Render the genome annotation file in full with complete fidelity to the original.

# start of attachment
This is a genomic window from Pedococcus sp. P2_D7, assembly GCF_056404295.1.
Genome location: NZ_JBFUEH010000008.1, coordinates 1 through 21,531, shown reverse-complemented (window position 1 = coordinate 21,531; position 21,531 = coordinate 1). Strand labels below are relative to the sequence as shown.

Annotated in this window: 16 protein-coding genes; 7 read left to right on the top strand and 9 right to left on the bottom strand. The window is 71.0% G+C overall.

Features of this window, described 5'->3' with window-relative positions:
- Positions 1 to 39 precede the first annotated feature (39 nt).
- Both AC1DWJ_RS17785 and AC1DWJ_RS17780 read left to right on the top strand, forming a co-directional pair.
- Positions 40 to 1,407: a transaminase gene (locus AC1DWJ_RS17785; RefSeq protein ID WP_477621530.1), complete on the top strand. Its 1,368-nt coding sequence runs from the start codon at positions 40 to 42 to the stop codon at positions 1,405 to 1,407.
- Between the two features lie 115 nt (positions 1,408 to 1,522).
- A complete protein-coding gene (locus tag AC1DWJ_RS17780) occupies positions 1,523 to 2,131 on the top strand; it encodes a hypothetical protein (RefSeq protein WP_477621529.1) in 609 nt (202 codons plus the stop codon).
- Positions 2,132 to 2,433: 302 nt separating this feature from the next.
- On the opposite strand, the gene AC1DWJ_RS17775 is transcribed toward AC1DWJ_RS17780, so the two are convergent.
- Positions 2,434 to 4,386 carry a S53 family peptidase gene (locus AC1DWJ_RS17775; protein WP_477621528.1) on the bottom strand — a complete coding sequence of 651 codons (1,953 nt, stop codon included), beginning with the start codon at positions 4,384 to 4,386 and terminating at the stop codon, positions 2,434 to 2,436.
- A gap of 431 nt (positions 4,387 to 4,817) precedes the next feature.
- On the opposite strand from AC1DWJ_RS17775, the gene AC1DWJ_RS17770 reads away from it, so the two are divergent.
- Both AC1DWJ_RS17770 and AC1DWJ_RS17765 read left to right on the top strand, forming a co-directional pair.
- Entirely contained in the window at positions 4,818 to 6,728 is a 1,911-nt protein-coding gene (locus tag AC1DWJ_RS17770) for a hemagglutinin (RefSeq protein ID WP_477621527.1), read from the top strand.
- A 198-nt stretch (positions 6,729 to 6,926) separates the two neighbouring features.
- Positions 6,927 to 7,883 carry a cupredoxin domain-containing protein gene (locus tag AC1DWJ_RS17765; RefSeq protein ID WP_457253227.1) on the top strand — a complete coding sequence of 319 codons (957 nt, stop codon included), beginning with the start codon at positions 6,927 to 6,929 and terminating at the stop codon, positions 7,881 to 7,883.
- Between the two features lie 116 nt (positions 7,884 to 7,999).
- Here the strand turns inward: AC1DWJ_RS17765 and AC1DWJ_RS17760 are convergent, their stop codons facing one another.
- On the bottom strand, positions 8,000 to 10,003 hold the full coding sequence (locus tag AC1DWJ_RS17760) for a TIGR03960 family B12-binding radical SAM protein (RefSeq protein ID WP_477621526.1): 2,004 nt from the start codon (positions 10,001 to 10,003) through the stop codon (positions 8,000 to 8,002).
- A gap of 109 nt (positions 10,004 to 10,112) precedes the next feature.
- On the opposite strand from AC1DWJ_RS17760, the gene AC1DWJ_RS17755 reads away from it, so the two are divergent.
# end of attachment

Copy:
This is a genomic window from Pedococcus sp. P2_D7, assembly GCF_056404295.1.
Genome location: NZ_JBFUEH010000008.1, coordinates 1 through 21,531, shown reverse-complemented (window position 1 = coordinate 21,531; position 21,531 = coordinate 1). Strand labels below are relative to the sequence as shown.

Annotated in this window: 16 protein-coding genes; 7 read left to right on the top strand and 9 right to left on the bottom strand. The window is 71.0% G+C overall.

Features of this window, described 5'->3' with window-relative positions:
- Positions 1 to 39 precede the first annotated feature (39 nt).
- Both AC1DWJ_RS17785 and AC1DWJ_RS17780 read left to right on the top strand, forming a co-directional pair.
- Positions 40 to 1,407: a transaminase gene (locus AC1DWJ_RS17785; RefSeq protein ID WP_477621530.1), complete on the top strand. Its 1,368-nt coding sequence runs from the start codon at positions 40 to 42 to the stop codon at positions 1,405 to 1,407.
- Between the two features lie 115 nt (positions 1,408 to 1,522).
- A complete protein-coding gene (locus tag AC1DWJ_RS17780) occupies positions 1,523 to 2,131 on the top strand; it encodes a hypothetical protein (RefSeq protein WP_477621529.1) in 609 nt (202 codons plus the stop codon).
- Positions 2,132 to 2,433: 302 nt separating this feature from the next.
- On the opposite strand, the gene AC1DWJ_RS17775 is transcribed toward AC1DWJ_RS17780, so the two are convergent.
- Positions 2,434 to 4,386 carry a S53 family peptidase gene (locus AC1DWJ_RS17775; protein WP_477621528.1) on the bottom strand — a complete coding sequence of 651 codons (1,953 nt, stop codon included), beginning with the start codon at positions 4,384 to 4,386 and terminating at the stop codon, positions 2,434 to 2,436.
- A gap of 431 nt (positions 4,387 to 4,817) precedes the next feature.
- On the opposite strand from AC1DWJ_RS17775, the gene AC1DWJ_RS17770 reads away from it, so the two are divergent.
- Both AC1DWJ_RS17770 and AC1DWJ_RS17765 read left to right on the top strand, forming a co-directional pair.
- Entirely contained in the window at positions 4,818 to 6,728 is a 1,911-nt protein-coding gene (locus tag AC1DWJ_RS17770) for a hemagglutinin (RefSeq protein ID WP_477621527.1), read from the top strand.
- A 198-nt stretch (positions 6,729 to 6,926) separates the two neighbouring features.
- Positions 6,927 to 7,883 carry a cupredoxin domain-containing protein gene (locus tag AC1DWJ_RS17765; RefSeq protein ID WP_457253227.1) on the top strand — a complete coding sequence of 319 codons (957 nt, stop codon included), beginning with the start codon at positions 6,927 to 6,929 and terminating at the stop codon, positions 7,881 to 7,883.
- Between the two features lie 116 nt (positions 7,884 to 7,999).
- Here the strand turns inward: AC1DWJ_RS17765 and AC1DWJ_RS17760 are convergent, their stop codons facing one another.
- On the bottom strand, positions 8,000 to 10,003 hold the full coding sequence (locus tag AC1DWJ_RS17760) for a TIGR03960 family B12-binding radical SAM protein (RefSeq protein ID WP_477621526.1): 2,004 nt from the start codon (positions 10,001 to 10,003) through the stop codon (positions 8,000 to 8,002).
- A gap of 109 nt (positions 10,004 to 10,112) precedes the next feature.
- On the opposite strand from AC1DWJ_RS17760, the gene AC1DWJ_RS17755 reads away from it, so the two are divergent.